However, I wasn’t prepared for the ride quality. I knew the 356 would be fast because Goldberg built the engine and I drove three other workshop cars numbered 5001. (A build is only a Workshop 5001 “numbers car” if it goes through a full restoration/transformation sans the engine and everything else.) I therefore had an educated guess that it would be fun and lively, sound great and all of that Doing things that a seven-figure car better be doing damn well. All in all, I never thought it would be so comfortable, so forgiving, and so relaxed. A Honda Accord dreams of driving just as well. “I’ve always felt that a 356 could do with more horsepower,” Goldberg said, ignoring the fact that the only 356 he’s ever built puts out almost twice as much as an original. “That’s why I made sure to keep the original suspension geometry.” Little else is left.

Porsche built the 1963 356 Bs towards the end of the model’s life; The 1.6-liter, pushrod four-cylinder made 88 hp and 86 lb-ft of torque and sent it through a four-speed manual transmission. Car #3’s powertrain is an air-cooled 2.6-liter flat-four Polo engine with 164 hp and 141 lb-ft of torque mated to a 901 five-speed manual transmission. In 2022, 164 hp doesn’t sound like anything, but you best believe the engine stalls outright. Since car #3 doesn’t have any glass at all or even A-pillars, chances are it’ll weigh less than the production version. But numbers are nothing to worry about here. Car #3 is experimental, a test, a hypothesis, a theory of a car that has now been tested.

As happy as I was cruising the PCH, it was time to meet Goldberg up in the hills. I happened to arrive in a 2022 Porsche 911 GTS, a fully modern sports car that has the performance to flirt with a supercar. Goldberg climbed into the GTS and followed me as I drove car #3 up a narrow, winding road through the Malibu Canyon. “Yes sir,” I thought to myself. “That’s what driving is about.” Nothing is perfect, especially a car, but I would go to war with the army I wanted. Engine, grip, handling, brakes, soundtrack, weather, scenery – everything was perfect. And then I heard tires squeal. Not the tires of car #3, mind you. No, the all-new high-performance Pirellis 911s howled in pain as they tried to keep up with a dull gray bathtub that had less power than a Honda CR-V. The meat on the 356 made no sound. The car didn’t fight at all.

What does it all mean?

I’ve spent a lot of time over the years telling people not to modify their cars. I am of course a hypocrite since my own car was modified. But I still discourage people from doing it because I’ve seen how much time large groups of highly skilled engineers with centuries of collective professional automotive engineering experience put into setting up a particular machine. Still, do you have the chutzpah to think that cutting a spring and/or screwing in a strut bar will get you better results than them? boychik, fat chance! So what Workshop 5001 has accomplished here borders on the miraculous. I’ve driven many Porsche 356s, the absolute best being the awesome 1953 America Roadster. This 356 beats it. As stripped down as a car that didn’t even come with turn signals, Workshop 5001’s #3 car feels even more basic. Rarely have I enjoyed a ride more.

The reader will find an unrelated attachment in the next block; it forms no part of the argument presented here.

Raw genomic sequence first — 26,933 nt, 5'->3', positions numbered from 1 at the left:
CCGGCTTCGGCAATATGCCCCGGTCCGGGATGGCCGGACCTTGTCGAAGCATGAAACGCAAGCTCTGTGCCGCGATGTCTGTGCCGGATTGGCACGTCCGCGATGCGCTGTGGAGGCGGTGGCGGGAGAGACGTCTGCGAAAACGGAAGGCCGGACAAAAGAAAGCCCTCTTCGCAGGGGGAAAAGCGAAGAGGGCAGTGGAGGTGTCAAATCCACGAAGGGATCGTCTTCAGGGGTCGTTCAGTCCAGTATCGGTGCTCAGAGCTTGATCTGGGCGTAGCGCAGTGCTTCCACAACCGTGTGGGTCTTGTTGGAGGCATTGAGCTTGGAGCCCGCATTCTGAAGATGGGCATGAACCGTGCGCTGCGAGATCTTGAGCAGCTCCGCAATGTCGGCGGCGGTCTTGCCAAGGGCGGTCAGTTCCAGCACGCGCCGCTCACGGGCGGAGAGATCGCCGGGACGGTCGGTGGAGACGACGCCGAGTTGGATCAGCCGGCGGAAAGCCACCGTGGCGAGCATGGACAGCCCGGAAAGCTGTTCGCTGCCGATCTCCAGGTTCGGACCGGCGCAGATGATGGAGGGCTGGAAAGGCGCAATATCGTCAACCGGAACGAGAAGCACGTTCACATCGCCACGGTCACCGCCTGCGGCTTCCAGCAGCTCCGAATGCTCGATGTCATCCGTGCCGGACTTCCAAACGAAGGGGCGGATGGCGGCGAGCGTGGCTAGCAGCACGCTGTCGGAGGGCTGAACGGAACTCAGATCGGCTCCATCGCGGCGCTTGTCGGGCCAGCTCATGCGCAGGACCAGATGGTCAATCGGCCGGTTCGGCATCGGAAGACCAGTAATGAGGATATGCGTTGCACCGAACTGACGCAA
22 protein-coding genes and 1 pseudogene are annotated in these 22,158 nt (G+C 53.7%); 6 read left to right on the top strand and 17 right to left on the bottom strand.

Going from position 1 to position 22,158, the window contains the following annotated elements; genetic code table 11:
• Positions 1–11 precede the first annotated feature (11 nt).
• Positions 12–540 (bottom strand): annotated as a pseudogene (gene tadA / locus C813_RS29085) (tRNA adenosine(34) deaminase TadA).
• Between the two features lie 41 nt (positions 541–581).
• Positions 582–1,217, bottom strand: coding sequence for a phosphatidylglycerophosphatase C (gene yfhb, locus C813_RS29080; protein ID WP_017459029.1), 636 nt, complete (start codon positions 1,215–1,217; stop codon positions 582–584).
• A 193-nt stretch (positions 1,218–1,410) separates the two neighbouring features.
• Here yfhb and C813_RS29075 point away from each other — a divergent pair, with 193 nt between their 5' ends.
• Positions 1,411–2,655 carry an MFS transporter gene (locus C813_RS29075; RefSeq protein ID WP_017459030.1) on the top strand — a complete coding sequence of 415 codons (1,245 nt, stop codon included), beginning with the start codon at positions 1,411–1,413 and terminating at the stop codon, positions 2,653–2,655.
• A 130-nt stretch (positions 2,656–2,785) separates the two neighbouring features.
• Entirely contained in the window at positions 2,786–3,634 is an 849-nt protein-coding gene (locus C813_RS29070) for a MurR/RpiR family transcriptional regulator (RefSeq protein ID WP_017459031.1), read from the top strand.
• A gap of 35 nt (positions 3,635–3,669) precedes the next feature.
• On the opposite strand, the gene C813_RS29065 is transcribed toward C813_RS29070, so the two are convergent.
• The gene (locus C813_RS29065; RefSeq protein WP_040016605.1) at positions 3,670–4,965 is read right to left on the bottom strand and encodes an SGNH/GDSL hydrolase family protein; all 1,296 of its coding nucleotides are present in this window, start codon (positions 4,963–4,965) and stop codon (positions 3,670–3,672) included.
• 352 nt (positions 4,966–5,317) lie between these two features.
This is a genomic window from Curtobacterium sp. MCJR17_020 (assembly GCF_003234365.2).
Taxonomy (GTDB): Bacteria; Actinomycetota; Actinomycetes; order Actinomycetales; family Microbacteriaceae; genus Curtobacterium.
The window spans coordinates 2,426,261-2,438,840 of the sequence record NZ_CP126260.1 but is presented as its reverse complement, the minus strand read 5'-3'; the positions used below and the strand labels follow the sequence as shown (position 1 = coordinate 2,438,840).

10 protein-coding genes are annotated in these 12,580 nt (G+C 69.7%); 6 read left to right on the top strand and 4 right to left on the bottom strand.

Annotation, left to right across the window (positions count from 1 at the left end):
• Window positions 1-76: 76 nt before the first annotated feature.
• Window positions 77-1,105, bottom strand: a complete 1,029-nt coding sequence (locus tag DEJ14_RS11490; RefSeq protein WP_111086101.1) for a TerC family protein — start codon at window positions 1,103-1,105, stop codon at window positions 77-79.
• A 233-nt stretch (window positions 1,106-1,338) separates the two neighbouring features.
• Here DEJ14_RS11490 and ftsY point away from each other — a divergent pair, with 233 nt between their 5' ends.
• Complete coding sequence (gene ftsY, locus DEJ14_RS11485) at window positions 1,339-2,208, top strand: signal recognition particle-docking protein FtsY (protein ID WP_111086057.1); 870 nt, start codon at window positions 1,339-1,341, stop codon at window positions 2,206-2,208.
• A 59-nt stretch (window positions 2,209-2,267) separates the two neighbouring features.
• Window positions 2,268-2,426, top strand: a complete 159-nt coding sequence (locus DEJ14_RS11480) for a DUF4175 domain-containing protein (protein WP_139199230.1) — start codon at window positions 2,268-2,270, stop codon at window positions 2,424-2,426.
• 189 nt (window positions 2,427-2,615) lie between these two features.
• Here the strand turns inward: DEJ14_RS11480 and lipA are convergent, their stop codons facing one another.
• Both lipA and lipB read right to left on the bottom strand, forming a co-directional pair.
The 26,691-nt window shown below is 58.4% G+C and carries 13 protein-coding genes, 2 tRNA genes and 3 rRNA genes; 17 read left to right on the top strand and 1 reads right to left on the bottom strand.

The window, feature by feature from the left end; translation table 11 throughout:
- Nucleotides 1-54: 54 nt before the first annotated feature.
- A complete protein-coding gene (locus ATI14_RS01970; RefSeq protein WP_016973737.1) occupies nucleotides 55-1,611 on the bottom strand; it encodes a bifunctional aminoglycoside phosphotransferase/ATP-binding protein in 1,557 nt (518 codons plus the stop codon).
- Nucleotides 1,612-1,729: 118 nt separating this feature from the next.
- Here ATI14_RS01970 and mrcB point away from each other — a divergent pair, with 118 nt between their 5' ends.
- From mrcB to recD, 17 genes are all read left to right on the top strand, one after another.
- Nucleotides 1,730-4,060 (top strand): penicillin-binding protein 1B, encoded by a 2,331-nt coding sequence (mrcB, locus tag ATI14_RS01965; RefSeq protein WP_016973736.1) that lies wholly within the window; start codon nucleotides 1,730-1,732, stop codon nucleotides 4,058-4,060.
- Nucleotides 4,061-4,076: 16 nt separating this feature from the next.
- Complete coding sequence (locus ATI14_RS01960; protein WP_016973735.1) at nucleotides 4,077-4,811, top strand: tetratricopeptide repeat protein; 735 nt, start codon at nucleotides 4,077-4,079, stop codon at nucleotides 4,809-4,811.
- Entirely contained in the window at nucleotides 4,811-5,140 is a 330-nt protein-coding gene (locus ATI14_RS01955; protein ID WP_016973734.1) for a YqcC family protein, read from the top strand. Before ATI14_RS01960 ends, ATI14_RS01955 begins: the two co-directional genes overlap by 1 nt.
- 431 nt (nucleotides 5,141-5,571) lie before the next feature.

What’s the point of thinking – let alone writing – a review of a seven-figure one-off that remains hidden from its private owner? We have to look at the old riddle “If a tree falls in the forest and nobody is around to hear it”. That is, if an extremely talented ex-Ferrari/Singer engineer builds the best Porsche 356 in history and no one knows it exists, does it matter? I have left out part of the story so far: I have known car no. 3 for two years. The customer who commissioned the build did not include Workshop 5001 in any way in the press. No pictures, no nothing. What has changed? I do not know. Maybe the person wants to sell it? But when I got the call to say I could drive and review this amazing little hot rod, I jumped at the chance. And I’ll come back rich in the next life, because spending half a day with that wonderful car is great – and not having it whenever the mood strikes is an automotive felony.

Photography by Ekaterina Gorbacheva

1963 Porsche 356 B Cabriolet reconstructed from Workshop 5001 Car #3 Open Sports Racer specifications
BASE PRICE $1,000,000 (MT estimated)
VEHICLE LAYOUT Rear engine, RWD, 2-pass, 2-door roadster
ENGINE 1.6 L / 164 hp / 141 lb-ft SOHC Flat-4
TRANSMISSION 5-speed manual gearbox
TARGET 1,400 pounds (estimated)
WHEELBASE 82.7 inches
LENGTH X WIDTH X HEIGHT 152.4 x 65.4 x 42 inches
0-60MPH 5.0 sec (MT European daylight saving time)

#Porsche #Cabriolet #Reconstructed #Workshop #Drive #Amazing #Grace